An employer credit for paid family and medical leave was created by the “Tax Cuts and Jobs Act”  passed in 2017. Employers may claim the credit based on wages paid to qualified employees while they are on family and medical leave. 


(Information via IRS.)

Facts about the paid family and leave credit

To claim the credit, employers must have a written policy that meets certain requirements:

  • Employers must provide at least two weeks of paid family and medical leave annually to all qualifying employees who work full time. This can be prorated for employees who work part-time.
  • The paid leave must be not less than 50 percent of the wages normally paid to the employee.

A qualifying employee is any employee who:

  • Has been employed for one year or more.
  • For the preceding year, had compensation that did not exceed a certain amount. For 2018, the employee must not have earned more than $72,000 in 2017.

For purposes of this credit, “family and medical leave” is leave for one or more of the following reasons:

  • Birth of an employee’s child and to care for the newborn.
  • Placement of a child with the employee for adoption or foster care.
  • To care for the employee’s spouse, child, or parent who has a serious health condition.
  • A serious health condition that makes the employee unable to perform the functions of his or her position.
  • Any qualifying event due to an employee’s spouse, child, or parent being on covered active duty – or being called to duty – in the Armed Forces.
  • To care for a service member who is the employee’s spouse, child, parent, or next of kin.

The credit is a percentage of the wages paid to a qualifying employee while on family and medical leave for up to 12 weeks per taxable year.

An employer must reduce its deduction for wages or salaries paid or incurred by the amount determined as a credit.  Any wages taken into account in determining any other general business credit may not be used towards this credit.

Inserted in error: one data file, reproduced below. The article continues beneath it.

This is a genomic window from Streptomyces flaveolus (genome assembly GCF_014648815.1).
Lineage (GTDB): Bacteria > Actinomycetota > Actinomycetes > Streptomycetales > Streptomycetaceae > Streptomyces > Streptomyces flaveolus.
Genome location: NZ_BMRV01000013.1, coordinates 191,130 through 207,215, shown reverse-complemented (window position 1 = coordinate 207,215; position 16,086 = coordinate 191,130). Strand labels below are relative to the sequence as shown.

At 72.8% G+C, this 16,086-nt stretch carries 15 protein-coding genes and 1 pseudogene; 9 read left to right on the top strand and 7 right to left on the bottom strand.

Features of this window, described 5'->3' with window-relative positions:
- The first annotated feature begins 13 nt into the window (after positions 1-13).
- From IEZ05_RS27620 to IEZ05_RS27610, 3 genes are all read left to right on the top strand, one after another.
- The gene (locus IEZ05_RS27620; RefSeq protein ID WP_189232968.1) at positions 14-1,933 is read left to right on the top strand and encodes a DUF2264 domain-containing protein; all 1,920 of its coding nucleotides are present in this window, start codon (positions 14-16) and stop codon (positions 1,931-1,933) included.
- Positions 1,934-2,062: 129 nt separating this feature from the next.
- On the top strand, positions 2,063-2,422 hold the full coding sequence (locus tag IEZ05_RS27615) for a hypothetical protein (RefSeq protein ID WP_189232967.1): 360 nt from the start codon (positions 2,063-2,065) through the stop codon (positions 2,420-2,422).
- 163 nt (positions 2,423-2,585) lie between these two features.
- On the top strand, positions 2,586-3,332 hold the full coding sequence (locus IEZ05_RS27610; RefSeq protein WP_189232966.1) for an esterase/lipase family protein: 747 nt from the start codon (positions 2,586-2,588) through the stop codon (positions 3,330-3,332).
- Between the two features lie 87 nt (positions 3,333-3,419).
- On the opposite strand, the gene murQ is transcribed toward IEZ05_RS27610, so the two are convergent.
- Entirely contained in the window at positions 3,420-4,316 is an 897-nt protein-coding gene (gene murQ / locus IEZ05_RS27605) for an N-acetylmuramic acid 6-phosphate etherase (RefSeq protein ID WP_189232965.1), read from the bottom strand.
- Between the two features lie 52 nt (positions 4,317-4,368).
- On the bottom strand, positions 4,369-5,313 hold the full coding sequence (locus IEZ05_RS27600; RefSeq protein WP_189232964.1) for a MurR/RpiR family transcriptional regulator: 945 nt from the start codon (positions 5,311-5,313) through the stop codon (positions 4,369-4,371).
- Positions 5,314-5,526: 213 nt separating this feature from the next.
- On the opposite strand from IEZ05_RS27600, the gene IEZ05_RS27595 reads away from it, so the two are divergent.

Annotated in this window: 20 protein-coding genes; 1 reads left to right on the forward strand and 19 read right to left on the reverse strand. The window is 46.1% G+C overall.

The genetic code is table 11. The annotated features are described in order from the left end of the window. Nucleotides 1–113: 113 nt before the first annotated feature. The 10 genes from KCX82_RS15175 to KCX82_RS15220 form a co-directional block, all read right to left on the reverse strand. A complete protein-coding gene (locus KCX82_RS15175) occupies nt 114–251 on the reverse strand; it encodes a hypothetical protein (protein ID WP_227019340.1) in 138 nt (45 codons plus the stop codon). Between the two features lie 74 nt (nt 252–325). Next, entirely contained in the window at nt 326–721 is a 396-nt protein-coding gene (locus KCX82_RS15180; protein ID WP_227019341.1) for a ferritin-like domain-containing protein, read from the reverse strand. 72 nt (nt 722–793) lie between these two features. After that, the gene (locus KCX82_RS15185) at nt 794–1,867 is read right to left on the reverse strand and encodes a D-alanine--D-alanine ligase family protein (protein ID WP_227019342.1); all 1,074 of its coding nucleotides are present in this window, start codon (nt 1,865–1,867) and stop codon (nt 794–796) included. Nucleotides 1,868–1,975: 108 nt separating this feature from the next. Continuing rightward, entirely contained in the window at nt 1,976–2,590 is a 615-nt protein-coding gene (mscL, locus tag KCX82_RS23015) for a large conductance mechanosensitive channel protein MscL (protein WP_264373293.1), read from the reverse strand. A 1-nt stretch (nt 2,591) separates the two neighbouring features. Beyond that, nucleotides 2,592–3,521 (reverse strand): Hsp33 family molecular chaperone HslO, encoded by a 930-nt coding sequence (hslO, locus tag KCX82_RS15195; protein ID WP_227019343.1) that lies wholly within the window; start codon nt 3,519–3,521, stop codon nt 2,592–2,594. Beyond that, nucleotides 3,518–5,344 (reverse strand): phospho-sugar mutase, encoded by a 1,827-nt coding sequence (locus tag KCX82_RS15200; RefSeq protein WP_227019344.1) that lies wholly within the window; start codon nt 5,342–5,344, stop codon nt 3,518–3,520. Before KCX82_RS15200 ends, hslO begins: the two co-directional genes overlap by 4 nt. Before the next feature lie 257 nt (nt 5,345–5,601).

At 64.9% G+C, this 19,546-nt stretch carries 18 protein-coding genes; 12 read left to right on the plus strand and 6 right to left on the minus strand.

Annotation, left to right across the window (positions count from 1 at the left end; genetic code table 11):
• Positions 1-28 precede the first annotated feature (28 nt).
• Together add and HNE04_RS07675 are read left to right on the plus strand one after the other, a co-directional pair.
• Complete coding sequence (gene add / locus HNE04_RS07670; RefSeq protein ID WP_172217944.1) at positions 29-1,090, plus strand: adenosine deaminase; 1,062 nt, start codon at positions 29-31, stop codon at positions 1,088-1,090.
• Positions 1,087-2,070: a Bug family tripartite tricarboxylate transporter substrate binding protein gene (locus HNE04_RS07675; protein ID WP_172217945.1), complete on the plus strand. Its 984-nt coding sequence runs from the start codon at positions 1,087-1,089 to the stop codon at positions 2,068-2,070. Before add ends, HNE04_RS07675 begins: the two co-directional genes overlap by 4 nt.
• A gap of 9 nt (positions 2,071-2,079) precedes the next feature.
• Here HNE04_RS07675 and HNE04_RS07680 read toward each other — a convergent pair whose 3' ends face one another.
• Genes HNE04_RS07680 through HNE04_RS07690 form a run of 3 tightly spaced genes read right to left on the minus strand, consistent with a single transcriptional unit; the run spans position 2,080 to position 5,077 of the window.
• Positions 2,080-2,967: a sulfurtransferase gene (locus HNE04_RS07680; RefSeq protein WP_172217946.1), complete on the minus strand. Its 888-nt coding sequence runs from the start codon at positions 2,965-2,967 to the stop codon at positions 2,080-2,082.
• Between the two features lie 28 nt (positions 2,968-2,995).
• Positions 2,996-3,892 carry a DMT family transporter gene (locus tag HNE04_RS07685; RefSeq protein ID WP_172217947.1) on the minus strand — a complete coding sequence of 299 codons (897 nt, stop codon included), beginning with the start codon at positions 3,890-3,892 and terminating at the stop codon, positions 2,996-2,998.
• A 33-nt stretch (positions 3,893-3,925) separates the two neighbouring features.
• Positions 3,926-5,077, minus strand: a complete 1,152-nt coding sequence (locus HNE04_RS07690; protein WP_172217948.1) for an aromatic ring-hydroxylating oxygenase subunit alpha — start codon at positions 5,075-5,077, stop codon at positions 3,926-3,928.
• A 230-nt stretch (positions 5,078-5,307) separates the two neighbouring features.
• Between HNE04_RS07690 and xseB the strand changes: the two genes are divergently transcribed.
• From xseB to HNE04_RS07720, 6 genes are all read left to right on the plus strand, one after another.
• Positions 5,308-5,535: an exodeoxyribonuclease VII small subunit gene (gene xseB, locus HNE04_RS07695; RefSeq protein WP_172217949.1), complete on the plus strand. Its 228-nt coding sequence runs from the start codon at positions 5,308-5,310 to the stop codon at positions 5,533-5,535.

The credit is generally effective for wages paid in taxable years of the employer beginning after December 31, 2017. It is not available for wages paid in taxable years beginning after December 31, 2019.


Questions & Answers | Employer Credit for Paid Family and Medical Leave

Q | What is the employer credit for paid family and medical leave?

A |  This is a general business credit employers may claim, based on wages paid to qualified employees while they are on family and medical leave, subject to certain conditions.


Q | Who may claim the employer credit for paid family and medical leave?

A | Employers must have a written policy in place that meets certain requirements, including providing:

  • At least two weeks of paid family and medical leave (annually) to all qualifying employees who work full time (prorated for employees who work part-time), and
  • The paid leave is not less than 50 percent of the wages normally paid to the employee.

Q | Who is a qualifying employee?

A | A qualifying employee is an employee under the Fair Labor Standards Act who has been employed by the employer for one year or more and who, for the preceding year, were compensated more than a certain amount. For an employer claiming a credit for wages paid to an employee in 2018, the employee must not have earned more than $72,000 in 2017.

Q | What is “family and medical leave” for purposes of the paid family and medical leave credit?

A | This is a leave for one or more of the following reasons:

  • Birth of an employee’s child and to care for the child.
  • Placement of a child with the employee for adoption or foster care.
  • To care for the employee’s spouse, child, or parent who has a serious health condition.
  • A serious health condition that makes the employee unable to perform the functions of his or her position.
  • Any qualifying exigency due to an employee’s spouse, child, or parent being on covered active duty (or having been notified of an impending call or order to covered active duty) in the Armed Forces.
  • To care for a service member who is the employee’s spouse, child, parent, or next of kin.

If an employer provides paid vacation leave, personal leave, or medical or sick leave (other than leave specifically for one or more of the purposes stated above), that paid leave is not considered family and medical leave.  In addition, any leave paid by a State or local government or required by State or local law will not be taken into account in determining the amount of employer-provided paid family and medical leave.

The credit is a percentage of the amount of wages paid to a qualifying employee while on family and medical leave for up to 12 weeks per taxable year.

Q | How is the paid family and medical leave credit calculated?

A | The credit is a percentage of the amount of wages paid to a qualifying employee while on family and medical leave for up to 12 weeks per taxable year.  The minimum percentage is 12.5% and is increased by 0.25% for each percentage point by which the amount paid to a qualifying employee exceeds 50% of the employee’s wages, with a maximum of 25%.  In certain cases, an additional limit may apply.

Q | How does the credit impact an employer’s deduction for the wages paid to an employee while on family and medical leave or claim for any other general business credits?